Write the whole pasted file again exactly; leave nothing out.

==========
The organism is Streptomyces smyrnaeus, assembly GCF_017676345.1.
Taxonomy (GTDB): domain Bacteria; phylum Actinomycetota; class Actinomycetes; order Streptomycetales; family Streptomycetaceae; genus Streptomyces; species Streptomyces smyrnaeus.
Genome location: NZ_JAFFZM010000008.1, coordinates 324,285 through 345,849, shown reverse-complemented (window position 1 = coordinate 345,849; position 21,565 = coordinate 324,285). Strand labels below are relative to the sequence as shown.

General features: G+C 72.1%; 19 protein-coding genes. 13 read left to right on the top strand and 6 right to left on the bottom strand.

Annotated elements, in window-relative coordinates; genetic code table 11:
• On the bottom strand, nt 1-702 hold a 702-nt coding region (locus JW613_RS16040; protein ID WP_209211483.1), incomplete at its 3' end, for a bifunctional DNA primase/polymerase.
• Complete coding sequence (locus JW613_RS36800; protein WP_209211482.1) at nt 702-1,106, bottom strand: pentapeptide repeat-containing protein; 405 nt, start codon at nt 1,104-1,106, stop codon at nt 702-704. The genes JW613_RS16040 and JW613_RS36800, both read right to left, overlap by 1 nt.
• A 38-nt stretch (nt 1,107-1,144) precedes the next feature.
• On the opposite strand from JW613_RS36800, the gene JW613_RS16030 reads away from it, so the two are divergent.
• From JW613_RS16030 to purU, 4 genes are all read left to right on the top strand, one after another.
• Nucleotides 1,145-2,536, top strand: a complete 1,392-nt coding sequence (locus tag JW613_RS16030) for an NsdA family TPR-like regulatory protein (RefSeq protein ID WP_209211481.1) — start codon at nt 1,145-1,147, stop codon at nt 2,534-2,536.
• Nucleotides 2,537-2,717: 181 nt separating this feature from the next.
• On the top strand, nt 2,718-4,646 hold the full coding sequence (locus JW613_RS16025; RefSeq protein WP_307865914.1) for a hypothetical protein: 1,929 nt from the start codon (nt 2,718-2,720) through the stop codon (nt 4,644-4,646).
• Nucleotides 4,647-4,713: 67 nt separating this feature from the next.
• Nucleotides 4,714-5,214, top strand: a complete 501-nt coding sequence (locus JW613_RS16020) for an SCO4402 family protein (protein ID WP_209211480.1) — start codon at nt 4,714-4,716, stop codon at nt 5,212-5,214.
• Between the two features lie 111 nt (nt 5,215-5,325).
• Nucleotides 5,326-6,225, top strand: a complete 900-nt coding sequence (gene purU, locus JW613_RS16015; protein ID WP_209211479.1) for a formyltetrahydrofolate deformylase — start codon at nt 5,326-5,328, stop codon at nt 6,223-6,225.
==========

The organism is Streptomyces smyrnaeus, assembly GCF_017676345.1.
Taxonomy (GTDB): domain Bacteria; phylum Actinomycetota; class Actinomycetes; order Streptomycetales; family Streptomycetaceae; genus Streptomyces; species Streptomyces smyrnaeus.
Genome location: NZ_JAFFZM010000008.1, coordinates 324,285 through 345,849, shown reverse-complemented (window position 1 = coordinate 345,849; position 21,565 = coordinate 324,285). Strand labels below are relative to the sequence as shown.

General features: G+C 72.1%; 19 protein-coding genes. 13 read left to right on the top strand and 6 right to left on the bottom strand.

Annotated elements, in window-relative coordinates; genetic code table 11:
• On the bottom strand, nt 1-702 hold a 702-nt coding region (locus JW613_RS16040; protein ID WP_209211483.1), incomplete at its 3' end, for a bifunctional DNA primase/polymerase.
• Complete coding sequence (locus JW613_RS36800; protein WP_209211482.1) at nt 702-1,106, bottom strand: pentapeptide repeat-containing protein; 405 nt, start codon at nt 1,104-1,106, stop codon at nt 702-704. The genes JW613_RS16040 and JW613_RS36800, both read right to left, overlap by 1 nt.
• A 38-nt stretch (nt 1,107-1,144) precedes the next feature.
• On the opposite strand from JW613_RS36800, the gene JW613_RS16030 reads away from it, so the two are divergent.
• From JW613_RS16030 to purU, 4 genes are all read left to right on the top strand, one after another.
• Nucleotides 1,145-2,536, top strand: a complete 1,392-nt coding sequence (locus tag JW613_RS16030) for an NsdA family TPR-like regulatory protein (RefSeq protein ID WP_209211481.1) — start codon at nt 1,145-1,147, stop codon at nt 2,534-2,536.
• Nucleotides 2,537-2,717: 181 nt separating this feature from the next.
• On the top strand, nt 2,718-4,646 hold the full coding sequence (locus JW613_RS16025; RefSeq protein WP_307865914.1) for a hypothetical protein: 1,929 nt from the start codon (nt 2,718-2,720) through the stop codon (nt 4,644-4,646).
• Nucleotides 4,647-4,713: 67 nt separating this feature from the next.
• Nucleotides 4,714-5,214, top strand: a complete 501-nt coding sequence (locus JW613_RS16020) for an SCO4402 family protein (protein ID WP_209211480.1) — start codon at nt 4,714-4,716, stop codon at nt 5,212-5,214.
• Between the two features lie 111 nt (nt 5,215-5,325).
• Nucleotides 5,326-6,225, top strand: a complete 900-nt coding sequence (gene purU, locus JW613_RS16015; protein ID WP_209211479.1) for a formyltetrahydrofolate deformylase — start codon at nt 5,326-5,328, stop codon at nt 6,223-6,225.